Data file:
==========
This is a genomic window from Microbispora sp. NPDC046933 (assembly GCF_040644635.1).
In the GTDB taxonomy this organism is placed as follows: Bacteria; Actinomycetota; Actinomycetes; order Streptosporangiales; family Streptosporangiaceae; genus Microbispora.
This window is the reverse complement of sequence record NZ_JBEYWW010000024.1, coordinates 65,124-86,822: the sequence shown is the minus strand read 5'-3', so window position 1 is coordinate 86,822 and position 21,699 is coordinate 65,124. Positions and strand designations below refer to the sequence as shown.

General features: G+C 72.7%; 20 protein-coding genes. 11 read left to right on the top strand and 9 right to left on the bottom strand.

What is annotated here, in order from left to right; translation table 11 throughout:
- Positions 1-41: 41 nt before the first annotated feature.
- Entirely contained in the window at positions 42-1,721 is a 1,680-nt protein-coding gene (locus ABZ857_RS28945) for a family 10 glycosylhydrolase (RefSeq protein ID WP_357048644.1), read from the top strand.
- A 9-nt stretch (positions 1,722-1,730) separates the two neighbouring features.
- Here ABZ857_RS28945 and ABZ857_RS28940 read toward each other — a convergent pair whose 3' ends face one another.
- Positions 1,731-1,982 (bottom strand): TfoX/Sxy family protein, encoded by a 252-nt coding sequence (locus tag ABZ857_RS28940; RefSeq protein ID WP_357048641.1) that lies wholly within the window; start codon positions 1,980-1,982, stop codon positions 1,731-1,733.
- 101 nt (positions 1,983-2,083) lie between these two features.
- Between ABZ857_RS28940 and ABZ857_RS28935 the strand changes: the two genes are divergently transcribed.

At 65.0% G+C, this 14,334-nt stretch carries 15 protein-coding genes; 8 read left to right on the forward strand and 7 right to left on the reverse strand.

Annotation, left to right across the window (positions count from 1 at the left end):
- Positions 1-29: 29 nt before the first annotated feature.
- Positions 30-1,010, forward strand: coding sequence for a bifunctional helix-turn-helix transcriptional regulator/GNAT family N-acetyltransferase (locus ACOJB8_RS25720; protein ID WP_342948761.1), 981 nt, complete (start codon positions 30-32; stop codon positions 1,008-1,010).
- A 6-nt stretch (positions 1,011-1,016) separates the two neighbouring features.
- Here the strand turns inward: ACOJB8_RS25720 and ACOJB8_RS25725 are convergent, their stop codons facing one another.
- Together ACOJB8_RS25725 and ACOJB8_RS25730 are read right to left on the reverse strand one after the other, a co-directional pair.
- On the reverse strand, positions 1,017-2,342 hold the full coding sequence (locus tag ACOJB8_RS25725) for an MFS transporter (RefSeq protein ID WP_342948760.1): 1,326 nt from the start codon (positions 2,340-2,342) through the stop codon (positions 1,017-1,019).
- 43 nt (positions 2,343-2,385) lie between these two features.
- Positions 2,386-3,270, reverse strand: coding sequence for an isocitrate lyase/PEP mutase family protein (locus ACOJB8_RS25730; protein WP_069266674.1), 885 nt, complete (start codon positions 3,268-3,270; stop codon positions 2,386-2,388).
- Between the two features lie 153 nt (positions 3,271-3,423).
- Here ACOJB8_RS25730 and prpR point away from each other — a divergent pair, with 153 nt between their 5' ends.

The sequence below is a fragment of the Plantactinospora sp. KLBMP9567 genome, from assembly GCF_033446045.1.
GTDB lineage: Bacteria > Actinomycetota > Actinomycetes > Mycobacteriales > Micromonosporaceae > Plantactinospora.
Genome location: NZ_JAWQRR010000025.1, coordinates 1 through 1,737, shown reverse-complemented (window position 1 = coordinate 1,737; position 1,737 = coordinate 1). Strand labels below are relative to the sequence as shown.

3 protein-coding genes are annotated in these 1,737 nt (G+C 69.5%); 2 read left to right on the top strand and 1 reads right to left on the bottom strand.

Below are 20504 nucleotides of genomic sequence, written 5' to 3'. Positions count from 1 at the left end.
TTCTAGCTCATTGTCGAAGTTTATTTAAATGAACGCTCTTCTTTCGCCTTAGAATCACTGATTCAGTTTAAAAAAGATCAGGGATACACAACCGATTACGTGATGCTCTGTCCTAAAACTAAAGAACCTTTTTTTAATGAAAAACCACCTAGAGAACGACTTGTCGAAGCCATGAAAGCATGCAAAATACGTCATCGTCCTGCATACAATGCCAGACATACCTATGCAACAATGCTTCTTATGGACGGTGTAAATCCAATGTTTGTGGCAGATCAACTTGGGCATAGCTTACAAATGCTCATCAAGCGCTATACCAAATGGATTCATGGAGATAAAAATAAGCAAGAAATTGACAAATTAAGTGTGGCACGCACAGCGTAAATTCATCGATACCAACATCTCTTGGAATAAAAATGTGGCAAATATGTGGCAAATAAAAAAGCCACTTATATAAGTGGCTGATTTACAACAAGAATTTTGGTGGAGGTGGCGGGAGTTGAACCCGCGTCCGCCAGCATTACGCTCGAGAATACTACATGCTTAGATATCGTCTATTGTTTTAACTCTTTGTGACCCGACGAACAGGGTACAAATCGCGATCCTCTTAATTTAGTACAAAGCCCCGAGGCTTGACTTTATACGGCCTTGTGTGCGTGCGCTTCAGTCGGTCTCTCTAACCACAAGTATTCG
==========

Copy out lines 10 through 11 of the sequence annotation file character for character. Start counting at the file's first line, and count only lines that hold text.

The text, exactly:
- Positions 1,731-1,982 (bottom strand): TfoX/Sxy family protein, encoded by a 252-nt coding sequence (locus tag ABZ857_RS28940; RefSeq protein ID WP_357048641.1) that lies wholly within the window; start codon positions 1,980-1,982, stop codon positions 1,731-1,733.
- 101 nt (positions 1,983-2,083) lie between these two features.